The collapse of the carbon forest was a small extinction event that occurred in the Carboniferous about 305 million years ago. It changed considerably the coal forests that spanned areas of America and Europe near the equator then. The result of this event led to the division of forests into “islands”, resulting in a small size and leading, shortly afterwards, into the extinction of several species of plants and animals. After the event, the tropical forests of coal formation sustained in many parts of the world, though their composition and size transformed. The incident took place at the boundary of Moscow and remained in the initial phases of the Pennsylvanian Kazimovic (Upper Carboniferous). Rainforest growth in carbon landscapes modified by low energy and high organic anastomosing (twisted) fluvial systems with multiple channels and steady alluvial island erosion. Continuous tree planting has increased (less erosion and movement), swamp forest density, woody debris production, and increased complexity and diversity of root structure stability flood.
There are numerous theories around the cause and nature of the Carboniferous Rainforest Collapse, that may involve climate change. After a slow freezing period of high-frequency changes, Bashkortostan began to dry in the seasonal nature of periods of humidity. From the middle, Pennsylvanian (last Muscovite) started a series of acidification. During the collapse period of the tropical carbon forest, the temperature became colder with a drier climate. This phenomena is reflected in the geological records when the Earth experienced an intense and short ice age. Sea levels fell by 100 meters and most of southern Gondwana was covered by glacial ice. Cooler, drier climatic conditions do not favour the growth of tropical forests and much of their biodiversity. Tropical forests have been reduced to scattered shrubs; tropical forest islands are mainly confined to more and more separate wetlands. The original biomolecules of the Licopodian rainforest lasted through this first climatic crisis period. Carbon dioxide concentration in the atmosphere was reduced to one of its global minima in early Permian and Pennsylvania. A subsequent period of global warming has reversed the trend of the climate. The residual tropical forests, which did not survive the rapidly changing conditions, were eventually destroyed. While the Paleozoic climate was dry again, tropical forests were ultimately replaced by dry season biomes (World Heritage Encyclopaedia, nd). Although the exact speed and type of collapse are unclear, it is supposed that they happened fairly rapidly in geological terms, most of them may only be a few thousand years ago.
The more water in the depths of the ocean and the more carbon accumulates, the more carbon resembles organic carbon. This could indicate changes in the carbon cycle. An in-depth analysis of the 13C composition of the sedimentary organic substance of the Euramurican carbon sequence reveals that there are significant changes in the 13C key of this time interval. In general, if the organic elements of the sea in this carbon-derived sequences dominate, the 13 values of C are lower compared to higher values when the material of the origin of terrestrial plants is more common. The significance of these results is that the carbon-travel-isotope that has been identified organic matter, reflecting a change in the transport processes or the depositional environment and not in the global carbon cycle (Davies et al., Sd.).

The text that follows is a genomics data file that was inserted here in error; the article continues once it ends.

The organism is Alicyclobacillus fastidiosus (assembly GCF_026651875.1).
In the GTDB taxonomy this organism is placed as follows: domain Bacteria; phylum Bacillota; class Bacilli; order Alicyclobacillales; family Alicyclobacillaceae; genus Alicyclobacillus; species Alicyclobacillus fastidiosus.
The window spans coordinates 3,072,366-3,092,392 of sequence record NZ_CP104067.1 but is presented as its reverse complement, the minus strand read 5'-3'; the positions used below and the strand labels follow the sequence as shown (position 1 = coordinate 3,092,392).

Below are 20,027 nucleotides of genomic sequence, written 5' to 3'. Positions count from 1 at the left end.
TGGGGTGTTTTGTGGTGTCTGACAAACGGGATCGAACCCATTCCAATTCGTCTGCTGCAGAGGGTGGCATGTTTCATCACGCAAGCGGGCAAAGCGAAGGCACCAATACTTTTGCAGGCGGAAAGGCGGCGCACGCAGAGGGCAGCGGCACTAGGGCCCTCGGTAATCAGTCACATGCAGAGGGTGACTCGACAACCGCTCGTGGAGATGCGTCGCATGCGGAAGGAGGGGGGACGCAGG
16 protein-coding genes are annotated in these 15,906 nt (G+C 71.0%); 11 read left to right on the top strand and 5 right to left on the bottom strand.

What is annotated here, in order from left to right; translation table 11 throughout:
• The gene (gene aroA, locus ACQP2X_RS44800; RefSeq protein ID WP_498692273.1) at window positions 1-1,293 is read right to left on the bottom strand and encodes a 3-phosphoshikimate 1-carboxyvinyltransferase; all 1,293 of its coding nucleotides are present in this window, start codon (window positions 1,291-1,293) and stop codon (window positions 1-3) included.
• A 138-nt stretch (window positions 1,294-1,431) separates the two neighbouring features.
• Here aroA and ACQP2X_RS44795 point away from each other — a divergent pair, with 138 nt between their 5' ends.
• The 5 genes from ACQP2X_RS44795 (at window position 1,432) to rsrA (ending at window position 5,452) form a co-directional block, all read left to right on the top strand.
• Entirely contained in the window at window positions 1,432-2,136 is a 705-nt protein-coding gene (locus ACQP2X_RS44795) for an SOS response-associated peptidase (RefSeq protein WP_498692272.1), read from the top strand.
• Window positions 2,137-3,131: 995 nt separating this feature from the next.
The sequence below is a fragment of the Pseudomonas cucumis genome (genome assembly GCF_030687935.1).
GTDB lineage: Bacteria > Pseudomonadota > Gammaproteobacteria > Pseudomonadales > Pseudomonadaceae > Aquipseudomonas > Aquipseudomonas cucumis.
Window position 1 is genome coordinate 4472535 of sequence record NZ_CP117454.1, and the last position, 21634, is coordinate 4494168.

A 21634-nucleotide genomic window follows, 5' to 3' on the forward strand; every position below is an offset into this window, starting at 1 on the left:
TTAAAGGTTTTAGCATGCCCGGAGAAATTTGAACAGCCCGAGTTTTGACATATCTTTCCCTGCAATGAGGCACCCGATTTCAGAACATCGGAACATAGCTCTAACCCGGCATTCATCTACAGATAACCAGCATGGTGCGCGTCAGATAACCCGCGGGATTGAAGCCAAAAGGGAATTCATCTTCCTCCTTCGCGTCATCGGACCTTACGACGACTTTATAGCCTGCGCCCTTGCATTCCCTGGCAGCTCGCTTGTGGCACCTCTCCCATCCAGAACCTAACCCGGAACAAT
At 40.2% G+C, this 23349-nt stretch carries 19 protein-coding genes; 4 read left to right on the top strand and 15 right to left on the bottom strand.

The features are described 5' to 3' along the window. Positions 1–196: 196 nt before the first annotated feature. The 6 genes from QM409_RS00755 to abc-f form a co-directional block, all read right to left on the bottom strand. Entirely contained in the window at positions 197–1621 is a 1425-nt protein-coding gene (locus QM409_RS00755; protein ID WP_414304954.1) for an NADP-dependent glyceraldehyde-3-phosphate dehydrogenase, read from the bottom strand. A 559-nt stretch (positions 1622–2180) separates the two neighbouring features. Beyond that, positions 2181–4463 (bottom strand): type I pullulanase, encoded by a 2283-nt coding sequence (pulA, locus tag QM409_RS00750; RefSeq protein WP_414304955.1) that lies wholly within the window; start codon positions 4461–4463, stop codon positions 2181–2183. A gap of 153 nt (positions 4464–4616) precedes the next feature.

An integrated Lithostratigraphy, bio and isotopes of carbonates in the Southern Alps a better δ13C of variation at the end of the Permian Carboniferous more extensive study was to create on a limited basis, is carried out. The high-resolution isotopic curves presented are based on 1299 δ13Carb and 396 δ13Corg analyses. Isotope recording of the intact carbon diagenetic sample the Karnischen Alps (Austria) and Karawanken (Slovenia) show high values of δ13C, but the carbon and Perm sequences are the most negative diagenetic alteration of glacioeustáticos changes of rashes at sea level δ13C due to low-level deposits produced by diagenetic progressions during a subaerial exposure (Werner Buggisch, 2015).
Davies, S. et al., n.d. The Carboniferous carbon isotope record from sedimentary organic matter: can we disentangle the carbon cycle?.
Emma M. Dunne, R. A. C. D. J. B. N. B. D. D. C. G. T. L., 2018. Diversity change during the rise of tetrapods and the impact of the ‘Carboniferous rainforest collapse’. Proceedings of the Royal Society B, 285(1872).
Werner Buggisch, K. K. M. S. M. J. C. K., 2015. UK IGN > Employees > Section for Geology Late Carboniferous to Late Permian carbon isotope stratigraphy: A new record from post-Variscan carbonates from the Southern Alps (Austria and Italy). Palaeogeography, Palaeoclimatology, Palaeoecology, Volume 433, pp. 174-190.
World Heritage Encyclopedia, n.d. CARBONIFEROUS RAINFOREST COLLAPSE. [Online]
Available at: http://www.self.gutenberg.org/articles/eng/Carboniferous_Rainforest_Collapse
[Accessed 6 March 2018].